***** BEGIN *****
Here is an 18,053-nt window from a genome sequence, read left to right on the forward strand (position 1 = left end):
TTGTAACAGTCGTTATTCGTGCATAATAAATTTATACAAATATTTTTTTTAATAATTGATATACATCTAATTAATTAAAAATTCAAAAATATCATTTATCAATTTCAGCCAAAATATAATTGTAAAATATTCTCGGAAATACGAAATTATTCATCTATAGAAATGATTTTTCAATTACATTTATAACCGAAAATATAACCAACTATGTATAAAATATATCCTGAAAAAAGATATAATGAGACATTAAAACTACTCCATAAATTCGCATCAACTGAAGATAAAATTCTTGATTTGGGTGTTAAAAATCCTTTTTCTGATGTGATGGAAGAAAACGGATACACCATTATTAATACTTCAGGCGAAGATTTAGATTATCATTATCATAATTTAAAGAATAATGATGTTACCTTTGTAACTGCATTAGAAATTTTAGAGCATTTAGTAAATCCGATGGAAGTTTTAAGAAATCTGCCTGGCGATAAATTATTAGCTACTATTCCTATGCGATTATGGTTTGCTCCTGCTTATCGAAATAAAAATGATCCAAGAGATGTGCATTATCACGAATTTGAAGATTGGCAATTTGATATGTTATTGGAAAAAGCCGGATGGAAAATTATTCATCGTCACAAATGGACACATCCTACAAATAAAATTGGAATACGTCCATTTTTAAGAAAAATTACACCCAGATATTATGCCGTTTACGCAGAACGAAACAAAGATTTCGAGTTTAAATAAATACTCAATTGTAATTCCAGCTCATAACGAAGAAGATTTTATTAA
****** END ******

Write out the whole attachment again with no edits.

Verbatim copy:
Here is an 18,053-nt window from a genome sequence, read left to right on the forward strand (position 1 = left end):
TTGTAACAGTCGTTATTCGTGCATAATAAATTTATACAAATATTTTTTTTAATAATTGATATACATCTAATTAATTAAAAATTCAAAAATATCATTTATCAATTTCAGCCAAAATATAATTGTAAAATATTCTCGGAAATACGAAATTATTCATCTATAGAAATGATTTTTCAATTACATTTATAACCGAAAATATAACCAACTATGTATAAAATATATCCTGAAAAAAGATATAATGAGACATTAAAACTACTCCATAAATTCGCATCAACTGAAGATAAAATTCTTGATTTGGGTGTTAAAAATCCTTTTTCTGATGTGATGGAAGAAAACGGATACACCATTATTAATACTTCAGGCGAAGATTTAGATTATCATTATCATAATTTAAAGAATAATGATGTTACCTTTGTAACTGCATTAGAAATTTTAGAGCATTTAGTAAATCCGATGGAAGTTTTAAGAAATCTGCCTGGCGATAAATTATTAGCTACTATTCCTATGCGATTATGGTTTGCTCCTGCTTATCGAAATAAAAATGATCCAAGAGATGTGCATTATCACGAATTTGAAGATTGGCAATTTGATATGTTATTGGAAAAAGCCGGATGGAAAATTATTCATCGTCACAAATGGACACATCCTACAAATAAAATTGGAATACGTCCATTTTTAAGAAAAATTACACCCAGATATTATGCCGTTTACGCAGAACGAAACAAAGATTTCGAGTTTAAATAAATACTCAATTGTAATTCCAGCTCATAACGAAGAAGATTTTATTAA